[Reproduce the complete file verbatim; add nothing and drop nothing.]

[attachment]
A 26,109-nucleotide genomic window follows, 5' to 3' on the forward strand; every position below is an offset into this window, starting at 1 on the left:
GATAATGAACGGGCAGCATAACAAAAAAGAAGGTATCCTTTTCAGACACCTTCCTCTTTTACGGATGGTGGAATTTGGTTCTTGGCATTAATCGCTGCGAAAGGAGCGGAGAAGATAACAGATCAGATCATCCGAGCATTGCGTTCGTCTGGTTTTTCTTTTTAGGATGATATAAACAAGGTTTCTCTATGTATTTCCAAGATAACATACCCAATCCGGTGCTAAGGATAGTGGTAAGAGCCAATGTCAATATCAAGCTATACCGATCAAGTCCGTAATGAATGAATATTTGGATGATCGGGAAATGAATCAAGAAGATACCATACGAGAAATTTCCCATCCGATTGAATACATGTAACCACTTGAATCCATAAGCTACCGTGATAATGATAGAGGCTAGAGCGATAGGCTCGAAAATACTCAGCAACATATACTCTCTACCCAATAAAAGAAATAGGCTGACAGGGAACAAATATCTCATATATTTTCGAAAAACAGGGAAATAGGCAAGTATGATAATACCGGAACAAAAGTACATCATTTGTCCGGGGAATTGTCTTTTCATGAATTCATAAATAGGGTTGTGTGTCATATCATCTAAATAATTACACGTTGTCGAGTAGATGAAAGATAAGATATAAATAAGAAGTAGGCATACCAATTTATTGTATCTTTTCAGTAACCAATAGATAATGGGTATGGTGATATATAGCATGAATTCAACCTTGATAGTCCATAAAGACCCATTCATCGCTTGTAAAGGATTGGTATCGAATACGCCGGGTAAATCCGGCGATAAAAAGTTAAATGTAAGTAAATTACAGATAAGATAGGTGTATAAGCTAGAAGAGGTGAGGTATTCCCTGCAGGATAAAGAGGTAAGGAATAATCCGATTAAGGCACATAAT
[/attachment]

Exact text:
A 26,109-nucleotide genomic window follows, 5' to 3' on the forward strand; every position below is an offset into this window, starting at 1 on the left:
GATAATGAACGGGCAGCATAACAAAAAAGAAGGTATCCTTTTCAGACACCTTCCTCTTTTACGGATGGTGGAATTTGGTTCTTGGCATTAATCGCTGCGAAAGGAGCGGAGAAGATAACAGATCAGATCATCCGAGCATTGCGTTCGTCTGGTTTTTCTTTTTAGGATGATATAAACAAGGTTTCTCTATGTATTTCCAAGATAACATACCCAATCCGGTGCTAAGGATAGTGGTAAGAGCCAATGTCAATATCAAGCTATACCGATCAAGTCCGTAATGAATGAATATTTGGATGATCGGGAAATGAATCAAGAAGATACCATACGAGAAATTTCCCATCCGATTGAATACATGTAACCACTTGAATCCATAAGCTACCGTGATAATGATAGAGGCTAGAGCGATAGGCTCGAAAATACTCAGCAACATATACTCTCTACCCAATAAAAGAAATAGGCTGACAGGGAACAAATATCTCATATATTTTCGAAAAACAGGGAAATAGGCAAGTATGATAATACCGGAACAAAAGTACATCATTTGTCCGGGGAATTGTCTTTTCATGAATTCATAAATAGGGTTGTGTGTCATATCATCTAAATAATTACACGTTGTCGAGTAGATGAAAGATAAGATATAAATAAGAAGTAGGCATACCAATTTATTGTATCTTTTCAGTAACCAATAGATAATGGGTATGGTGATATATAGCATGAATTCAACCTTGATAGTCCATAAAGACCCATTCATCGCTTGTAAAGGATTGGTATCGAATACGCCGGGTAAATCCGGCGATAAAAAGTTAAATGTAAGTAAATTACAGATAAGATAGGTGTATAAGCTAGAAGAGGTGAGGTATTCCCTGCAGGATAAAGAGGTAAGGAATAATCCGATTAAGGCACATAAT